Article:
And in a few days, a US Food and Drug Administration (FDA) meeting may provide clues as to what will happen next. The Advisory Committee on Vaccines and Related Biological Products will meet on October 22nd to discuss studies that should be conducted to further confirm the safety and efficacy of the vaccine candidates (whether pre-approved or post-approved).
In an information document, the FDA emphasized that any Emergency Authorization (EUA) must be supported by phase 3 data. And the agency said the committee would hold an open meeting to review these dates before issuing an EEA. With the finish line on the horizon, investors may wonder which players have the best chance of winning the coveted EUA. Let’s take a closer look at where some of the leaders are.
Image source: Getty Images.
Pfizer and BioNTech
Pfizer (NYSE: PFE) and German biotech partner BioNTech (NASDAQ: BNTX) There are currently 37,000 volunteers in the Phase 3 study of their investigational vaccine, of which 28,000 have received their second of two doses of vaccine. In an October 16 update, Pfizer CEO Albert Bourla reiterated that companies may know by the end of October whether their vaccine candidate will be effective. Pfizer had previously said the companies could potentially file for a regulatory review by the end of October. But in the update, Bourla changed the timeline. He estimated that by the third week of November, companies would have FDA-required safety data for two months, and said Pfizer would apply for an EEA “soon after”.
In the meantime, Pfizer and BioNTech have started filing applications in both Canada and Europe through the European Medicines Agency (EMA). Continuous filings allow a company to submit data as it becomes available, allowing regulators to start the review process instead of waiting for the full submission when all results are in.
The data published so far has been encouraging. In Phase 1, volunteers ages 18-55 produced neutralizing antibody levels that were 3.8 times higher than those seen in patients with recovered coronavirus. Volunteers aged 65 to 85 produced 1.6 times as many values as recovered patients. Neutralizing antibodies are seen as a key element as they are designed to block infection.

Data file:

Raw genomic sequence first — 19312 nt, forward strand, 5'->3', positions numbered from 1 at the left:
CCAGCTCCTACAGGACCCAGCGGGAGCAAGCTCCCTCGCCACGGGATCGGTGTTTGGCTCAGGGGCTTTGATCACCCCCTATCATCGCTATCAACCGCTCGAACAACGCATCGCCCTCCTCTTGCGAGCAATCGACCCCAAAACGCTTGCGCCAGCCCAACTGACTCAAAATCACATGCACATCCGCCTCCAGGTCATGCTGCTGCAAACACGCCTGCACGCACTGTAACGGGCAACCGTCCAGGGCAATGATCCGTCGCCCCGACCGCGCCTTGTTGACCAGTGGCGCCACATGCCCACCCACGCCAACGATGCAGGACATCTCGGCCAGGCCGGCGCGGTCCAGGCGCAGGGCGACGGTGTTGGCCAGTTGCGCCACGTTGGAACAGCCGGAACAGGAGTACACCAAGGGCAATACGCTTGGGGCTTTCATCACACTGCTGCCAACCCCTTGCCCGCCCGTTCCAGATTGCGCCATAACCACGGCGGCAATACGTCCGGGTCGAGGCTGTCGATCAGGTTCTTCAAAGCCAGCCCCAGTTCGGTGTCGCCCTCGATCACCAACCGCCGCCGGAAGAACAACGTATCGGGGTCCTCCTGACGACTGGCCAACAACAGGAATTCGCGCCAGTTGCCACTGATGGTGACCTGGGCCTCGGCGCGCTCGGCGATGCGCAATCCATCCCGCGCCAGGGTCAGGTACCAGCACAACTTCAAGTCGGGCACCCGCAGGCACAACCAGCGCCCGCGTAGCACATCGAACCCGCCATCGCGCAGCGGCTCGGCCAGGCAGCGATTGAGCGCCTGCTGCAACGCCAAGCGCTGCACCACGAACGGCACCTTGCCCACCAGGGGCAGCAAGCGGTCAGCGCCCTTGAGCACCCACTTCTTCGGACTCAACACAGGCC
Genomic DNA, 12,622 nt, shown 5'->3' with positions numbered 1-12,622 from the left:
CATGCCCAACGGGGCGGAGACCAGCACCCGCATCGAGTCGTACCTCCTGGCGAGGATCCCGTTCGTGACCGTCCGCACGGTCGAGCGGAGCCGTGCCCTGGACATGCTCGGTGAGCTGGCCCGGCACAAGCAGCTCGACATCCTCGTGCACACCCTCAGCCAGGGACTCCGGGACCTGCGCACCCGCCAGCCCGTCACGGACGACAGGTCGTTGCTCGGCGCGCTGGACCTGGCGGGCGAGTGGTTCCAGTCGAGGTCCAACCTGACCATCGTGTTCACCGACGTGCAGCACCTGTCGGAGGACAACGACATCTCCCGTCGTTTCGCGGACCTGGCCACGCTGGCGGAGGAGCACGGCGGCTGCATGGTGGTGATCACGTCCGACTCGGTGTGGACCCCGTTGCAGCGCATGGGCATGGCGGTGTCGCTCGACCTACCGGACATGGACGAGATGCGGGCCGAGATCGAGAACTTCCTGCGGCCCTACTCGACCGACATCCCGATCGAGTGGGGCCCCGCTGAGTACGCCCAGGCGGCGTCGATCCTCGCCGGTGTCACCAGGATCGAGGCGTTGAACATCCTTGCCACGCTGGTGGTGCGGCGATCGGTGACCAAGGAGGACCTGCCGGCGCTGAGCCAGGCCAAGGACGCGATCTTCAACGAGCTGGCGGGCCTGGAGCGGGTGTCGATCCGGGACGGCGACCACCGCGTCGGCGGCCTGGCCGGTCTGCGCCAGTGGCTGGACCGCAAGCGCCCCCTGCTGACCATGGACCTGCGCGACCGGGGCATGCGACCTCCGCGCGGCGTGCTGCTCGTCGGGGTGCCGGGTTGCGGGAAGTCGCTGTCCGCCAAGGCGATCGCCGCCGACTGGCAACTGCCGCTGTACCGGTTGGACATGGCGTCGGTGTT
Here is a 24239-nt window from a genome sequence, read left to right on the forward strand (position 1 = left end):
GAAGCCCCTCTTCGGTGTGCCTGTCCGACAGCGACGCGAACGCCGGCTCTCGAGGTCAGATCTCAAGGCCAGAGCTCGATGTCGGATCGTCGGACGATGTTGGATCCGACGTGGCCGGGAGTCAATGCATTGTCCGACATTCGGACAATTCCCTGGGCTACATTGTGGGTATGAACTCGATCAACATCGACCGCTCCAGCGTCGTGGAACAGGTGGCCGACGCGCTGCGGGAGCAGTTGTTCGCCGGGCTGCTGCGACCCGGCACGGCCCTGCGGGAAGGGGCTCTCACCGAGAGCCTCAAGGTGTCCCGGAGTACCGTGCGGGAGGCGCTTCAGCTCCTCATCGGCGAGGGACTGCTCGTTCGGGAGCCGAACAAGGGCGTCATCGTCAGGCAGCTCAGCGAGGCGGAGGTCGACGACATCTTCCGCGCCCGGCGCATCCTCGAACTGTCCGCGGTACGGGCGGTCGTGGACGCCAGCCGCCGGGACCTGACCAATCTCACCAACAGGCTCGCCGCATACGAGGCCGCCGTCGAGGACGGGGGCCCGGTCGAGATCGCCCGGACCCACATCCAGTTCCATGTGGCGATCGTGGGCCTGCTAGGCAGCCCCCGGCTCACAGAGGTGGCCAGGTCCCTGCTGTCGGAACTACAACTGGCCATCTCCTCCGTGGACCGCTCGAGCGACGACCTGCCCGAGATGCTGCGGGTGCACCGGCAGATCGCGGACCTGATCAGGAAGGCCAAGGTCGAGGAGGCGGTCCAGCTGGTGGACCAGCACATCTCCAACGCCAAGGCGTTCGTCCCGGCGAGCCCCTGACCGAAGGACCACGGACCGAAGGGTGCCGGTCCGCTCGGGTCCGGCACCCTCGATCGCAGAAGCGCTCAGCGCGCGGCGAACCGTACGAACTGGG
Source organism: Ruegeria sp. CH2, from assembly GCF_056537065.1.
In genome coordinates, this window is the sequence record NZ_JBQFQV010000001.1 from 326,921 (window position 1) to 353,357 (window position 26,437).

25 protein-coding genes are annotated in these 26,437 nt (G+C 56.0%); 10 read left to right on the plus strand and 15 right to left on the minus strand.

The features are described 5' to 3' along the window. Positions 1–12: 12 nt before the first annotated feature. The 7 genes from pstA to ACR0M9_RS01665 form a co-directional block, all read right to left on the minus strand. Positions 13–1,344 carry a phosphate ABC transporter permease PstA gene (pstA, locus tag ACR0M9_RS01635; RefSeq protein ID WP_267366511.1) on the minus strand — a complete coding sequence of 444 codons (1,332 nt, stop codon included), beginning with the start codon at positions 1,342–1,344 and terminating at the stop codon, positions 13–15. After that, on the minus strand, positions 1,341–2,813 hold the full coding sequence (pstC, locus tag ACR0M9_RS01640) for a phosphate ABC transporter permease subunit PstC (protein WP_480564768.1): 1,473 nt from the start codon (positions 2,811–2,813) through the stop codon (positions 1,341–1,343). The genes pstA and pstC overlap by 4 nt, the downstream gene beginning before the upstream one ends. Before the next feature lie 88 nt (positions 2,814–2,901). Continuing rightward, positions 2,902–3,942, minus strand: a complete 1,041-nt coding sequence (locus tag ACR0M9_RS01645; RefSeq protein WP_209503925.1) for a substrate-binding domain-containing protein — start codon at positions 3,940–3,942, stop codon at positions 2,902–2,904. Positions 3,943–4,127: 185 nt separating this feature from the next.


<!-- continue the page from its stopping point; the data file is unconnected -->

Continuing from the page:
Moderna Therapeutics (NASDAQ: MRNA) was the first to begin human trials with a coronavirus vaccine candidate. Competitors like Pfizer and BioNTech have since caught up, but this clinical-stage biotechnology still remains a front runner. CEO Stephane Bancel recently said Moderna was not ready to apply for an EUA before November 25th. By then, it should have generated enough test data. This is because only half of the participants in the company’s Phase 3 study had completed the second vaccination on the two-dose regimen by the end of September. Moderna designed the phase 3 study with a total of 30,000 volunteers.
Moderna has also started a rolling filing in Canada. And the EMA this month confirmed Moderna’s eligibility to request a review as part of its centralized process, meaning that only one filing and review is required for approval in all countries of the European Union.
The test results were favorable. In Phase 1, participants aged 18 to 55 who received the dose given in later studies produced more than four times higher levels of neutralizing antibodies than patients with recovered coronavirus. In phase 3, this type of antibody was two to three times higher in adults aged 56 to 70 and 71 years and older than in recovered patients.
Moderna and the Pfizer BioNTech team are on an equal footing in terms of schedule and data quality. Right now, they are the closest players to finding an EUA.
Novavax (NASDAQ: NVAX) Operation Warp Speed (OWS) was at the center of attention back in July when the U.S. government tried to bring a potential coronavirus vaccine to market and granted the company $ 1.6 billion. At the time, it was OWS ‘biggest award for a vaccine manufacturer.
Novavax has not yet reported any results from its studies of coronavirus vaccine candidates in older adults. In Phase 1, volunteers ages 18 to 59 produced neutralizing antibodies that were four to six times higher than in patients with recovered coronavirus.